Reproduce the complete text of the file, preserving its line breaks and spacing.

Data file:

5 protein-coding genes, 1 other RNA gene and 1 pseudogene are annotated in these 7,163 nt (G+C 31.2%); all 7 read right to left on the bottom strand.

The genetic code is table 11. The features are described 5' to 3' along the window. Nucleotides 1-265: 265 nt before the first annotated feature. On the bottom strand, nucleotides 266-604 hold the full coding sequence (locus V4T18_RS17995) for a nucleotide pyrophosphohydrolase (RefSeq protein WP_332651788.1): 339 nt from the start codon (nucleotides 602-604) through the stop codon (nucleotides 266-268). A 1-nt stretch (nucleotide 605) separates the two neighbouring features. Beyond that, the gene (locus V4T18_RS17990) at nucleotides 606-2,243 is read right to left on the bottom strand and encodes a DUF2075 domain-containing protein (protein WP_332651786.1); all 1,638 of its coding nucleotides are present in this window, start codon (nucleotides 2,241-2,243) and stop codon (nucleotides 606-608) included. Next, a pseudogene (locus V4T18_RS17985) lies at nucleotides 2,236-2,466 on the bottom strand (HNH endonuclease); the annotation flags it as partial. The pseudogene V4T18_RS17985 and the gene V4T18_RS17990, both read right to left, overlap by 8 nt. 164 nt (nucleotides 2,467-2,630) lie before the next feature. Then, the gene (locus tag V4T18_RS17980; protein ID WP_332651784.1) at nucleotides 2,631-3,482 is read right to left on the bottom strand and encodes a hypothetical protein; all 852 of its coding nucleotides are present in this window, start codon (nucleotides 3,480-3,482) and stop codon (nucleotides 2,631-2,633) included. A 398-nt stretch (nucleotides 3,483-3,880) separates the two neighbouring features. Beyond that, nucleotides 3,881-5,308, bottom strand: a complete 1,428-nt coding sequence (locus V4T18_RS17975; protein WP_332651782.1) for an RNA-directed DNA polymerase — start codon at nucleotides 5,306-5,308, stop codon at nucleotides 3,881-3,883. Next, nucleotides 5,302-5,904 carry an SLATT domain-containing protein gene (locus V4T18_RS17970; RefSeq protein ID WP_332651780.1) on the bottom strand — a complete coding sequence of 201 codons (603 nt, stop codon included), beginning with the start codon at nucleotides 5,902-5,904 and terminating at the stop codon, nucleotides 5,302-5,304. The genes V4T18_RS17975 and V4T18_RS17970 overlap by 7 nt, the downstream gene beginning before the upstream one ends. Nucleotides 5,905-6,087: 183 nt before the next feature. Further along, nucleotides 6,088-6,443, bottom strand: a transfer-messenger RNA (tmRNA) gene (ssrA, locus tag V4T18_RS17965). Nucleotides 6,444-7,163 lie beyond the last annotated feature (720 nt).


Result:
5 protein-coding genes, 1 other RNA gene and 1 pseudogene are annotated in these 7,163 nt (G+C 31.2%); all 7 read right to left on the bottom strand.

The genetic code is table 11. The features are described 5' to 3' along the window. Nucleotides 1-265: 265 nt before the first annotated feature. On the bottom strand, nucleotides 266-604 hold the full coding sequence (locus V4T18_RS17995) for a nucleotide pyrophosphohydrolase (RefSeq protein WP_332651788.1): 339 nt from the start codon (nucleotides 602-604) through the stop codon (nucleotides 266-268). A 1-nt stretch (nucleotide 605) separates the two neighbouring features. Beyond that, the gene (locus V4T18_RS17990) at nucleotides 606-2,243 is read right to left on the bottom strand and encodes a DUF2075 domain-containing protein (protein WP_332651786.1); all 1,638 of its coding nucleotides are present in this window, start codon (nucleotides 2,241-2,243) and stop codon (nucleotides 606-608) included. Next, a pseudogene (locus V4T18_RS17985) lies at nucleotides 2,236-2,466 on the bottom strand (HNH endonuclease); the annotation flags it as partial. The pseudogene V4T18_RS17985 and the gene V4T18_RS17990, both read right to left, overlap by 8 nt. 164 nt (nucleotides 2,467-2,630) lie before the next feature. Then, the gene (locus tag V4T18_RS17980; protein ID WP_332651784.1) at nucleotides 2,631-3,482 is read right to left on the bottom strand and encodes a hypothetical protein; all 852 of its coding nucleotides are present in this window, start codon (nucleotides 3,480-3,482) and stop codon (nucleotides 2,631-2,633) included. A 398-nt stretch (nucleotides 3,483-3,880) separates the two neighbouring features. Beyond that, nucleotides 3,881-5,308, bottom strand: a complete 1,428-nt coding sequence (locus V4T18_RS17975; protein WP_332651782.1) for an RNA-directed DNA polymerase — start codon at nucleotides 5,306-5,308, stop codon at nucleotides 3,881-3,883. Next, nucleotides 5,302-5,904 carry an SLATT domain-containing protein gene (locus V4T18_RS17970; RefSeq protein ID WP_332651780.1) on the bottom strand — a complete coding sequence of 201 codons (603 nt, stop codon included), beginning with the start codon at nucleotides 5,902-5,904 and terminating at the stop codon, nucleotides 5,302-5,304. The genes V4T18_RS17975 and V4T18_RS17970 overlap by 7 nt, the downstream gene beginning before the upstream one ends. Nucleotides 5,905-6,087: 183 nt before the next feature. Further along, nucleotides 6,088-6,443, bottom strand: a transfer-messenger RNA (tmRNA) gene (ssrA, locus tag V4T18_RS17965). Nucleotides 6,444-7,163 lie beyond the last annotated feature (720 nt).